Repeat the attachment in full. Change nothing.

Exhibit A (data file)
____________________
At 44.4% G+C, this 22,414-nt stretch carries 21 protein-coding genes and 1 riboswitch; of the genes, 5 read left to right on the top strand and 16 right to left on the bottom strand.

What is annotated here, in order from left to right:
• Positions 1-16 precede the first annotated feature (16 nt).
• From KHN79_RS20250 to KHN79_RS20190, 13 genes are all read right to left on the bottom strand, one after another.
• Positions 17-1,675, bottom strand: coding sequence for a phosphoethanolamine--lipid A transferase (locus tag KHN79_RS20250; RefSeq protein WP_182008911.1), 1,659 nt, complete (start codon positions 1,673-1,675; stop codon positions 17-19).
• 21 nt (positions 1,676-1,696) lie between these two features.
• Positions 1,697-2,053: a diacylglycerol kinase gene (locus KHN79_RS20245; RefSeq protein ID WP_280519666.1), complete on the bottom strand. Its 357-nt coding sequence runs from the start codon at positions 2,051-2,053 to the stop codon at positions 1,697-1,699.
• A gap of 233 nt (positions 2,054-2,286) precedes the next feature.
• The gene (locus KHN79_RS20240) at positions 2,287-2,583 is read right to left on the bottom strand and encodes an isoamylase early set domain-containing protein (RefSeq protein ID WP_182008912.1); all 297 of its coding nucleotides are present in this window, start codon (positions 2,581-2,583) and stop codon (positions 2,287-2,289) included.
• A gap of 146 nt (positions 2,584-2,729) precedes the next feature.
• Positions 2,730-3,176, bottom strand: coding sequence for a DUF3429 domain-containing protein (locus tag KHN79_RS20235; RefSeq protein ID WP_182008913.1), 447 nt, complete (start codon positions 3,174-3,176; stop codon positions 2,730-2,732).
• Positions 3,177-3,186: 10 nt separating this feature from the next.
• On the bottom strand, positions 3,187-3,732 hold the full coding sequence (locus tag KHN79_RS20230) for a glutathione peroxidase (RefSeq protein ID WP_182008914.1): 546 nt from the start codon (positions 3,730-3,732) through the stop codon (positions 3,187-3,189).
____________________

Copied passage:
At 44.4% G+C, this 22,414-nt stretch carries 21 protein-coding genes and 1 riboswitch; of the genes, 5 read left to right on the top strand and 16 right to left on the bottom strand.

What is annotated here, in order from left to right:
• Positions 1-16 precede the first annotated feature (16 nt).
• From KHN79_RS20250 to KHN79_RS20190, 13 genes are all read right to left on the bottom strand, one after another.
• Positions 17-1,675, bottom strand: coding sequence for a phosphoethanolamine--lipid A transferase (locus tag KHN79_RS20250; RefSeq protein WP_182008911.1), 1,659 nt, complete (start codon positions 1,673-1,675; stop codon positions 17-19).
• 21 nt (positions 1,676-1,696) lie between these two features.
• Positions 1,697-2,053: a diacylglycerol kinase gene (locus KHN79_RS20245; RefSeq protein ID WP_280519666.1), complete on the bottom strand. Its 357-nt coding sequence runs from the start codon at positions 2,051-2,053 to the stop codon at positions 1,697-1,699.
• A gap of 233 nt (positions 2,054-2,286) precedes the next feature.
• The gene (locus KHN79_RS20240) at positions 2,287-2,583 is read right to left on the bottom strand and encodes an isoamylase early set domain-containing protein (RefSeq protein ID WP_182008912.1); all 297 of its coding nucleotides are present in this window, start codon (positions 2,581-2,583) and stop codon (positions 2,287-2,289) included.
• A gap of 146 nt (positions 2,584-2,729) precedes the next feature.
• Positions 2,730-3,176, bottom strand: coding sequence for a DUF3429 domain-containing protein (locus tag KHN79_RS20235; RefSeq protein ID WP_182008913.1), 447 nt, complete (start codon positions 3,174-3,176; stop codon positions 2,730-2,732).
• Positions 3,177-3,186: 10 nt separating this feature from the next.
• On the bottom strand, positions 3,187-3,732 hold the full coding sequence (locus tag KHN79_RS20230) for a glutathione peroxidase (RefSeq protein ID WP_182008914.1): 546 nt from the start codon (positions 3,730-3,732) through the stop codon (positions 3,187-3,189).